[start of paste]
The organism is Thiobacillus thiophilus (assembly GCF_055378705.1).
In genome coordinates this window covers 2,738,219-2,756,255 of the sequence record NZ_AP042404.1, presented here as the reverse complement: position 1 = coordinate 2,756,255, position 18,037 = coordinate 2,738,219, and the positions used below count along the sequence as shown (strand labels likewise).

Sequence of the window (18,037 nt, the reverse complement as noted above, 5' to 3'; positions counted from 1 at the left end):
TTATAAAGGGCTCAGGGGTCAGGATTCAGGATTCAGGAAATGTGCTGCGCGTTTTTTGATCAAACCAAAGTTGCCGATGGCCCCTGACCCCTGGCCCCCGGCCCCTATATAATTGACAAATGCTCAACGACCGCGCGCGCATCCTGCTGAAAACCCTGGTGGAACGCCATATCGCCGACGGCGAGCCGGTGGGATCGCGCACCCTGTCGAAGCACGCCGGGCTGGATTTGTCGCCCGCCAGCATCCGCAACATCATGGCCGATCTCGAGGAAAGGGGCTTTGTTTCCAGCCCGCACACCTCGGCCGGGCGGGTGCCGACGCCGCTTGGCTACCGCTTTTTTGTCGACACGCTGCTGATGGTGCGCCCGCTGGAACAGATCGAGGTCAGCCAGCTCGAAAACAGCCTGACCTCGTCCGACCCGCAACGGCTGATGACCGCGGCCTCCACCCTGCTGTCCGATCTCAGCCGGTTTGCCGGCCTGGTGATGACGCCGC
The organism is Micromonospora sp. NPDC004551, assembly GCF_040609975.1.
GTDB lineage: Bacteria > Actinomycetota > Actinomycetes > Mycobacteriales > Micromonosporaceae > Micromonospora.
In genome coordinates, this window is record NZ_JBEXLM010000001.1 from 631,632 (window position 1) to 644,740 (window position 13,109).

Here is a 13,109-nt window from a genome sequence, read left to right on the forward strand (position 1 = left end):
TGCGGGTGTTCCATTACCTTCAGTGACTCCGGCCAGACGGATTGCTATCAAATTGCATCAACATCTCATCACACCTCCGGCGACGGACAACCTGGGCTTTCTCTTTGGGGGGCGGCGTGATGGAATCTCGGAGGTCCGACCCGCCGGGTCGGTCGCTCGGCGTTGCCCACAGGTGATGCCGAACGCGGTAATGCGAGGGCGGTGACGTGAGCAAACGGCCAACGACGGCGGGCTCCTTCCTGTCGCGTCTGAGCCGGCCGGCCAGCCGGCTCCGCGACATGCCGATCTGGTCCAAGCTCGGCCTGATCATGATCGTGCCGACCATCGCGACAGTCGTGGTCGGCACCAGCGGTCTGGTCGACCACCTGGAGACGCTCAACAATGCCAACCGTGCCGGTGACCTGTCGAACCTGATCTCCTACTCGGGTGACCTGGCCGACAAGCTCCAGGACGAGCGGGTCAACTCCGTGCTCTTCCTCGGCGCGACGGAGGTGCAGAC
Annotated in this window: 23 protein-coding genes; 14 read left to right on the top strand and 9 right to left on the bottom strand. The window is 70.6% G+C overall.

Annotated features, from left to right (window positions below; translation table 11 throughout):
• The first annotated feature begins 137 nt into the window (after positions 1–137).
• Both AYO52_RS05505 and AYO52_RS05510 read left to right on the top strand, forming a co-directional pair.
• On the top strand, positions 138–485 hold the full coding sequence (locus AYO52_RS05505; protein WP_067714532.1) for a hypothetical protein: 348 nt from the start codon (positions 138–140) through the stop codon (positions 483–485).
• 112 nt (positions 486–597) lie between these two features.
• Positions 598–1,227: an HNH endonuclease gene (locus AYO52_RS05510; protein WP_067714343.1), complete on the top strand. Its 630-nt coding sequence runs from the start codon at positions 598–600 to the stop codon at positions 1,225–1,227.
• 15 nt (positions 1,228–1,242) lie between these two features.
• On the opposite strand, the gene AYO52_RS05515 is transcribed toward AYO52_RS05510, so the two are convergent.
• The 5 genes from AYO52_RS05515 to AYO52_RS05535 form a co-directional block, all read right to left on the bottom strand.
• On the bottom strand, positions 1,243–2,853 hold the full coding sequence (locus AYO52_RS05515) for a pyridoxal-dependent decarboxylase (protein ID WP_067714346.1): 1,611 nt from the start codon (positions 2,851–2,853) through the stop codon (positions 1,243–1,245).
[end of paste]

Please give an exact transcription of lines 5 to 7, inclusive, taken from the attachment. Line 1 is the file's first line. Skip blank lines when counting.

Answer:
The organism is Micromonospora sp. NPDC004551, assembly GCF_040609975.1.
GTDB lineage: Bacteria > Actinomycetota > Actinomycetes > Mycobacteriales > Micromonosporaceae > Micromonospora.
In genome coordinates, this window is record NZ_JBEXLM010000001.1 from 631,632 (window position 1) to 644,740 (window position 13,109).